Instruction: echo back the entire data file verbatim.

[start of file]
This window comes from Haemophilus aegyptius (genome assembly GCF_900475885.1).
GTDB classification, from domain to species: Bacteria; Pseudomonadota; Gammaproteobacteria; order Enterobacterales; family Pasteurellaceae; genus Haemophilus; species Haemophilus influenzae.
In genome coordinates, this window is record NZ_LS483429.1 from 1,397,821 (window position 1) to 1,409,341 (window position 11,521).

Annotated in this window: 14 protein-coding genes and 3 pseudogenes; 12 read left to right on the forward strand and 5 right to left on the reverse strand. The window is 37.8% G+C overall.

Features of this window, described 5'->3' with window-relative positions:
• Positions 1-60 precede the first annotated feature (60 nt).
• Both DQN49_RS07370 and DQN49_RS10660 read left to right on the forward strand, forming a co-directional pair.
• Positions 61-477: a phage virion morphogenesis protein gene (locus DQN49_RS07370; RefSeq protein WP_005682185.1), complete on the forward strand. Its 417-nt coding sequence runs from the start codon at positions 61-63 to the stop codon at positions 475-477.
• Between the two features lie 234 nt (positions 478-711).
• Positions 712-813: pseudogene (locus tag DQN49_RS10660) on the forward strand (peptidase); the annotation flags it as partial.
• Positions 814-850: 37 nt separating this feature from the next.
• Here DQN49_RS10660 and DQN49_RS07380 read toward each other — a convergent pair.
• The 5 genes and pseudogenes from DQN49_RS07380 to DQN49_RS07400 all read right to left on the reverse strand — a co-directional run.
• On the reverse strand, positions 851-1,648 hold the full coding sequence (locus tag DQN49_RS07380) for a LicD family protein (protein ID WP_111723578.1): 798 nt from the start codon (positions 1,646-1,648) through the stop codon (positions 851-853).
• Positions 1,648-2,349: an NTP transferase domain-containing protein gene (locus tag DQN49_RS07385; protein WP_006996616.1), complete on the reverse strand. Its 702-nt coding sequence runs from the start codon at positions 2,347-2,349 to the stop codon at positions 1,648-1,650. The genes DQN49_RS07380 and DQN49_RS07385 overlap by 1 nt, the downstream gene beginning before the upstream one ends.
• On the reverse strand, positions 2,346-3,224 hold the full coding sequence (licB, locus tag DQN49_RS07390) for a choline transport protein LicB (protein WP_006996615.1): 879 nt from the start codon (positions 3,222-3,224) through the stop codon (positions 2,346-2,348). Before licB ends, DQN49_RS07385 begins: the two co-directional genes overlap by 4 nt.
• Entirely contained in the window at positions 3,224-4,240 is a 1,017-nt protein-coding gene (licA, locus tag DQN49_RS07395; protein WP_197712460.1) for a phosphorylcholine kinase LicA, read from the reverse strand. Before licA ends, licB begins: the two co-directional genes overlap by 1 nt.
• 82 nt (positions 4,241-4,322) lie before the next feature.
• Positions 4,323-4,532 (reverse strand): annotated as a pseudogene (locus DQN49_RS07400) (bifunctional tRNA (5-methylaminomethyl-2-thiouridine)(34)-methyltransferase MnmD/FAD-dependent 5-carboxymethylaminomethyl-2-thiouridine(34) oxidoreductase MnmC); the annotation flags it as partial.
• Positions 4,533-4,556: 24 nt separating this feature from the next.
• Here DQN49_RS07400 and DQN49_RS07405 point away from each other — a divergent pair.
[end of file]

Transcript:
This window comes from Haemophilus aegyptius (genome assembly GCF_900475885.1).
GTDB classification, from domain to species: Bacteria; Pseudomonadota; Gammaproteobacteria; order Enterobacterales; family Pasteurellaceae; genus Haemophilus; species Haemophilus influenzae.
In genome coordinates, this window is record NZ_LS483429.1 from 1,397,821 (window position 1) to 1,409,341 (window position 11,521).

Annotated in this window: 14 protein-coding genes and 3 pseudogenes; 12 read left to right on the forward strand and 5 right to left on the reverse strand. The window is 37.8% G+C overall.

Features of this window, described 5'->3' with window-relative positions:
• Positions 1-60 precede the first annotated feature (60 nt).
• Both DQN49_RS07370 and DQN49_RS10660 read left to right on the forward strand, forming a co-directional pair.
• Positions 61-477: a phage virion morphogenesis protein gene (locus DQN49_RS07370; RefSeq protein WP_005682185.1), complete on the forward strand. Its 417-nt coding sequence runs from the start codon at positions 61-63 to the stop codon at positions 475-477.
• Between the two features lie 234 nt (positions 478-711).
• Positions 712-813: pseudogene (locus tag DQN49_RS10660) on the forward strand (peptidase); the annotation flags it as partial.
• Positions 814-850: 37 nt separating this feature from the next.
• Here DQN49_RS10660 and DQN49_RS07380 read toward each other — a convergent pair.
• The 5 genes and pseudogenes from DQN49_RS07380 to DQN49_RS07400 all read right to left on the reverse strand — a co-directional run.
• On the reverse strand, positions 851-1,648 hold the full coding sequence (locus tag DQN49_RS07380) for a LicD family protein (protein ID WP_111723578.1): 798 nt from the start codon (positions 1,646-1,648) through the stop codon (positions 851-853).
• Positions 1,648-2,349: an NTP transferase domain-containing protein gene (locus tag DQN49_RS07385; protein WP_006996616.1), complete on the reverse strand. Its 702-nt coding sequence runs from the start codon at positions 2,347-2,349 to the stop codon at positions 1,648-1,650. The genes DQN49_RS07380 and DQN49_RS07385 overlap by 1 nt, the downstream gene beginning before the upstream one ends.
• On the reverse strand, positions 2,346-3,224 hold the full coding sequence (licB, locus tag DQN49_RS07390) for a choline transport protein LicB (protein WP_006996615.1): 879 nt from the start codon (positions 3,222-3,224) through the stop codon (positions 2,346-2,348). Before licB ends, DQN49_RS07385 begins: the two co-directional genes overlap by 4 nt.
• Entirely contained in the window at positions 3,224-4,240 is a 1,017-nt protein-coding gene (licA, locus tag DQN49_RS07395; protein WP_197712460.1) for a phosphorylcholine kinase LicA, read from the reverse strand. Before licA ends, licB begins: the two co-directional genes overlap by 1 nt.
• 82 nt (positions 4,241-4,322) lie before the next feature.
• Positions 4,323-4,532 (reverse strand): annotated as a pseudogene (locus DQN49_RS07400) (bifunctional tRNA (5-methylaminomethyl-2-thiouridine)(34)-methyltransferase MnmD/FAD-dependent 5-carboxymethylaminomethyl-2-thiouridine(34) oxidoreductase MnmC); the annotation flags it as partial.
• Positions 4,533-4,556: 24 nt separating this feature from the next.
• Here DQN49_RS07400 and DQN49_RS07405 point away from each other — a divergent pair.